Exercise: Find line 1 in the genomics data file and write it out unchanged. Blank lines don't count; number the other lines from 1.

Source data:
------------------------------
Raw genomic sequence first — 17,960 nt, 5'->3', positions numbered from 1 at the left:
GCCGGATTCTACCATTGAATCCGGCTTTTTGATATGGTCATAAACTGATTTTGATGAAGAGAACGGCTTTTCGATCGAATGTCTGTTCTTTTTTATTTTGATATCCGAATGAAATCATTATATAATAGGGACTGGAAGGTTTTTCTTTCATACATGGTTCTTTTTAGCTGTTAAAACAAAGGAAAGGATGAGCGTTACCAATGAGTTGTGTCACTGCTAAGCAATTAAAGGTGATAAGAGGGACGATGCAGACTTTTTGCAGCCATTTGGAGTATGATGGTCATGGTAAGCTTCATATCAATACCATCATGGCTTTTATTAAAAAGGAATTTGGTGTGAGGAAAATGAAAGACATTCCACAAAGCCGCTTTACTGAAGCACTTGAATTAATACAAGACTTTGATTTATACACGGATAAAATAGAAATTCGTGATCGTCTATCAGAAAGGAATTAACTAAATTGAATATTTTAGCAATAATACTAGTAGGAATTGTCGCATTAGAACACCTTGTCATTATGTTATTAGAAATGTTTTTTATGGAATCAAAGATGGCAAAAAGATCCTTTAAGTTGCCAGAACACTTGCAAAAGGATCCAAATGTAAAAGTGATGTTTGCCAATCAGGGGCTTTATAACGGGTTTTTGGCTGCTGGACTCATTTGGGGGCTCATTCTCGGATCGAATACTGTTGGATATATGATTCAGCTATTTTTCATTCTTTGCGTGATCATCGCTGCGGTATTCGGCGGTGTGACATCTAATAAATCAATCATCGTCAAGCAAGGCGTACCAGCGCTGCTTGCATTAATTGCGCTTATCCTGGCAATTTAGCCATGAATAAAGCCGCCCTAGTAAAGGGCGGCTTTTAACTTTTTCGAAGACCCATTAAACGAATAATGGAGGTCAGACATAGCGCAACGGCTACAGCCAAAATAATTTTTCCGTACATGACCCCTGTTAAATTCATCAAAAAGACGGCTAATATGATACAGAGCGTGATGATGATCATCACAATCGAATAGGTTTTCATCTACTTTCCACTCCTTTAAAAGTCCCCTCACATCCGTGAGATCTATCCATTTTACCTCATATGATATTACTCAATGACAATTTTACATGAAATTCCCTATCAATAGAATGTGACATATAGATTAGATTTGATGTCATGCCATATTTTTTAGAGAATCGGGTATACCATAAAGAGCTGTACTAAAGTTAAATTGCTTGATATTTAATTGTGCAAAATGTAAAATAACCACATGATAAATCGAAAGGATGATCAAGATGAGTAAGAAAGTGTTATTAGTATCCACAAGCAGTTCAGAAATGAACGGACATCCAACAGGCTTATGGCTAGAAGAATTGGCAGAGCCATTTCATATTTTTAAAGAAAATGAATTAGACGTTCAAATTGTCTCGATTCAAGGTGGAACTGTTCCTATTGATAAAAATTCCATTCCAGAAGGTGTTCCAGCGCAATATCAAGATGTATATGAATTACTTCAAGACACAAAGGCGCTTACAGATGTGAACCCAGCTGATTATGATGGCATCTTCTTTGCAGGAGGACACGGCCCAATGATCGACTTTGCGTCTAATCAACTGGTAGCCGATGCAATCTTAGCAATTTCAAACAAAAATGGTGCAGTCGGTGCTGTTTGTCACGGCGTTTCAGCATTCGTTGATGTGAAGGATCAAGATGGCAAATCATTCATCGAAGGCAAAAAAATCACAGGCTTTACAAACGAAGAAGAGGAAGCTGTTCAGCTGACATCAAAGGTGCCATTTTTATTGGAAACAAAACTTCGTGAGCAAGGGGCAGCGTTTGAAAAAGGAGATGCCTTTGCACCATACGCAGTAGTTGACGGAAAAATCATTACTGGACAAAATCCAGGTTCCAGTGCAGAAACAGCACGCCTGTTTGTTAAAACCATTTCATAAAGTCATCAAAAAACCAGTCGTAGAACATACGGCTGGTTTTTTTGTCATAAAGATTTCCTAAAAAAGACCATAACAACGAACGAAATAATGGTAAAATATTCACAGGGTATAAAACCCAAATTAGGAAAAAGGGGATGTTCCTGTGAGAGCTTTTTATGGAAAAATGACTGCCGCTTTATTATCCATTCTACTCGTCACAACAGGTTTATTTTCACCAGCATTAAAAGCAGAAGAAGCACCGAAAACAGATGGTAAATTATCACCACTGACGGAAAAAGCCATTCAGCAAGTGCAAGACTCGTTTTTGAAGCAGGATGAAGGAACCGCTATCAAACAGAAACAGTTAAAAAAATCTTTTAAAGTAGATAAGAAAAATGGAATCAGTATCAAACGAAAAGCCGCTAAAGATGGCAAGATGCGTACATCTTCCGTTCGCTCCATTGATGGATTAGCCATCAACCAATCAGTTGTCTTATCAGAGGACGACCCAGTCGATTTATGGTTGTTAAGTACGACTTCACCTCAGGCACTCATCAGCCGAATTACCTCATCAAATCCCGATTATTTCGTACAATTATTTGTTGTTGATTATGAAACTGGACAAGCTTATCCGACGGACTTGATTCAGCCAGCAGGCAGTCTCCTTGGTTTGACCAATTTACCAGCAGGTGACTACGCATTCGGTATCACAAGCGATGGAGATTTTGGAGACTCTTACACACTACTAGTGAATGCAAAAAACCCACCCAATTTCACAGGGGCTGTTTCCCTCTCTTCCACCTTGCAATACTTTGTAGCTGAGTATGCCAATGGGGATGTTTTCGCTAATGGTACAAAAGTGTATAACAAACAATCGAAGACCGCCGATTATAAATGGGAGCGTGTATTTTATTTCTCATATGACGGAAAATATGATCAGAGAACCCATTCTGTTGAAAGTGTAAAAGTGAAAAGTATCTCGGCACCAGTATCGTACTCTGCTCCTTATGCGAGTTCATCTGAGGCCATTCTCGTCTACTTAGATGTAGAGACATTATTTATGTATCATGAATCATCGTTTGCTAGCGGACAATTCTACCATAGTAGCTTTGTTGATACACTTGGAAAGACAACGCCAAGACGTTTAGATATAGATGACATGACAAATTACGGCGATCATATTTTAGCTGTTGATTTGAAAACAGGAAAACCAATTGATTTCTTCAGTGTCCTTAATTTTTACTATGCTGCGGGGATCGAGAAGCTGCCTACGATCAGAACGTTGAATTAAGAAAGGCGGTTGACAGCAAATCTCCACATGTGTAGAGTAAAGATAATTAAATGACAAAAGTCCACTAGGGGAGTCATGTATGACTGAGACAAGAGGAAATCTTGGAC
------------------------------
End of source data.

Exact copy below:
Raw genomic sequence first — 17,960 nt, 5'->3', positions numbered from 1 at the left: